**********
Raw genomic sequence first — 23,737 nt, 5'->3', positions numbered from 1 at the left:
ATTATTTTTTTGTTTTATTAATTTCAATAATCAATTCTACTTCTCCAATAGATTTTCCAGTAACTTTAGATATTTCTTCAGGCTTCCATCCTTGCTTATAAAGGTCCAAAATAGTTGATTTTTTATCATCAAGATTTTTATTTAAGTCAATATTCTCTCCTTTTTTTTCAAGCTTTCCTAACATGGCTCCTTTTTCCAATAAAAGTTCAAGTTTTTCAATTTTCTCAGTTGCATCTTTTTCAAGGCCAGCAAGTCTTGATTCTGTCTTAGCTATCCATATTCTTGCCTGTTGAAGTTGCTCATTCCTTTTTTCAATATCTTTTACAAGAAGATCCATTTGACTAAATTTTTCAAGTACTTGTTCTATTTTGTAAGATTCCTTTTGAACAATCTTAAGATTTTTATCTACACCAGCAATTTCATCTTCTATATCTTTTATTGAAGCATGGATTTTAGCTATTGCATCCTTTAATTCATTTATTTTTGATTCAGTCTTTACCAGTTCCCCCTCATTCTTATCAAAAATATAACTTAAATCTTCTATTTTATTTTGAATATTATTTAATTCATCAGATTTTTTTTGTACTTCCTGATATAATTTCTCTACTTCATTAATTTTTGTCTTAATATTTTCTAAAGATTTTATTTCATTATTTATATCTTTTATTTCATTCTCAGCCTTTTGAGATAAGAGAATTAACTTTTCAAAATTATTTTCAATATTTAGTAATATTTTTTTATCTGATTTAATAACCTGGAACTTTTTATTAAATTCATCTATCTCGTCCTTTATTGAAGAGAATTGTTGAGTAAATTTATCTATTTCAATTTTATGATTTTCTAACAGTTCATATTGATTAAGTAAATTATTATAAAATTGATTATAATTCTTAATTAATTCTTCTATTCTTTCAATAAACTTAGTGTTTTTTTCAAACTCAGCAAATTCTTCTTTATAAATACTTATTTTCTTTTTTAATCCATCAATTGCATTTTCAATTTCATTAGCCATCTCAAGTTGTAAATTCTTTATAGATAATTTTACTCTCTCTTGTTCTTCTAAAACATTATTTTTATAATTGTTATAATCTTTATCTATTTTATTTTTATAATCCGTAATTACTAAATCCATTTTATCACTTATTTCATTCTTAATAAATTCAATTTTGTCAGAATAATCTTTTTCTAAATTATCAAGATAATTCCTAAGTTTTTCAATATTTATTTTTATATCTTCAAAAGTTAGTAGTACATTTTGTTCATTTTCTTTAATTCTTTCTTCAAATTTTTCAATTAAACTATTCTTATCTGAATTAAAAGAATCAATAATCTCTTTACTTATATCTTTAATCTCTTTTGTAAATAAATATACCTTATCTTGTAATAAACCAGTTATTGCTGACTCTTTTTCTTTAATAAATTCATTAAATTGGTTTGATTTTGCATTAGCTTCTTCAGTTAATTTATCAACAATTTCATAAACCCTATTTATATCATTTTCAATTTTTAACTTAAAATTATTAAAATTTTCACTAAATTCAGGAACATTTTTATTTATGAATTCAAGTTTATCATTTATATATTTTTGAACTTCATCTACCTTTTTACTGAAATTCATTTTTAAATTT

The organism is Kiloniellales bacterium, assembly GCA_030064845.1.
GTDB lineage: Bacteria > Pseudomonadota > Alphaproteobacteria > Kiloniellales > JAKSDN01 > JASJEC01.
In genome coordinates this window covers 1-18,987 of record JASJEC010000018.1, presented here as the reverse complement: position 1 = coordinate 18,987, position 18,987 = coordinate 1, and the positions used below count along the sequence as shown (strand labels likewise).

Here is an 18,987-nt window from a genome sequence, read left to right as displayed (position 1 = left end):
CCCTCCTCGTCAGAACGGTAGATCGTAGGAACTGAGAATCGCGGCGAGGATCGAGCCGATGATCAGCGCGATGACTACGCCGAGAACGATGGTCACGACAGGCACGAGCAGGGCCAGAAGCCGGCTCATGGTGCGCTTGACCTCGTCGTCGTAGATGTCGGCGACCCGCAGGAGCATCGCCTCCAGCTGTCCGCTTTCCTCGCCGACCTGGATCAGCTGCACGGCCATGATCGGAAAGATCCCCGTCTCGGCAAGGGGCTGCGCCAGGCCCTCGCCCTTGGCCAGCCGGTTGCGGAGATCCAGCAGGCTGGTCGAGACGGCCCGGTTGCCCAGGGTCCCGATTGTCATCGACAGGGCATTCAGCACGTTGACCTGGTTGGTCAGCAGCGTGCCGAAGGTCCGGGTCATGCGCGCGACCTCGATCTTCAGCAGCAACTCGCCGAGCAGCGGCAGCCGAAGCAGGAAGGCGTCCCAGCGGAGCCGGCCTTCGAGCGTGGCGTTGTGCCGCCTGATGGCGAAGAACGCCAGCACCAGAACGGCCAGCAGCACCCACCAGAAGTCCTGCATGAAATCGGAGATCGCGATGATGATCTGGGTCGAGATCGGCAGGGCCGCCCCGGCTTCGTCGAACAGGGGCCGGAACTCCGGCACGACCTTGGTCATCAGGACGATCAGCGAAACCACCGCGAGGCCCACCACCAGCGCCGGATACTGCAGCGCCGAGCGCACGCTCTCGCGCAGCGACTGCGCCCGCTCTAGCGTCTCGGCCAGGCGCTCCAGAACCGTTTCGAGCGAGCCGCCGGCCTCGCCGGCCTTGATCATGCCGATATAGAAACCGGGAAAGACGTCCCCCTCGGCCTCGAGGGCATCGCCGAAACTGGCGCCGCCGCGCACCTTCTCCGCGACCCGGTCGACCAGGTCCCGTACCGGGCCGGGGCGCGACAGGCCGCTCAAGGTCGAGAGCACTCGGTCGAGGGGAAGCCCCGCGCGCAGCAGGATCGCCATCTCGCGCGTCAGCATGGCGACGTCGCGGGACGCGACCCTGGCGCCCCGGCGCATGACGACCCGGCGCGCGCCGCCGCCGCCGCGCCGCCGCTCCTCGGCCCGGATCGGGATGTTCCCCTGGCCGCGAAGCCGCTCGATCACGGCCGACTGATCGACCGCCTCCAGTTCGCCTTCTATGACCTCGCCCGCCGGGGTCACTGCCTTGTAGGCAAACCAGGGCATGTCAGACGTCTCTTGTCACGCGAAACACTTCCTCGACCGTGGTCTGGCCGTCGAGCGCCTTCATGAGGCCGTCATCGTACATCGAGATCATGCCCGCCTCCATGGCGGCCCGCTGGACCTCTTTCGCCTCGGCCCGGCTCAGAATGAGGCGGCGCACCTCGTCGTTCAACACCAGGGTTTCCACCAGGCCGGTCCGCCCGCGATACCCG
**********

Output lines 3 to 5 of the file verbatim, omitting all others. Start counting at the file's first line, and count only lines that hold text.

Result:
The organism is Kiloniellales bacterium, assembly GCA_030064845.1.
GTDB lineage: Bacteria > Pseudomonadota > Alphaproteobacteria > Kiloniellales > JAKSDN01 > JASJEC01.
In genome coordinates this window covers 1-18,987 of record JASJEC010000018.1, presented here as the reverse complement: position 1 = coordinate 18,987, position 18,987 = coordinate 1, and the positions used below count along the sequence as shown (strand labels likewise).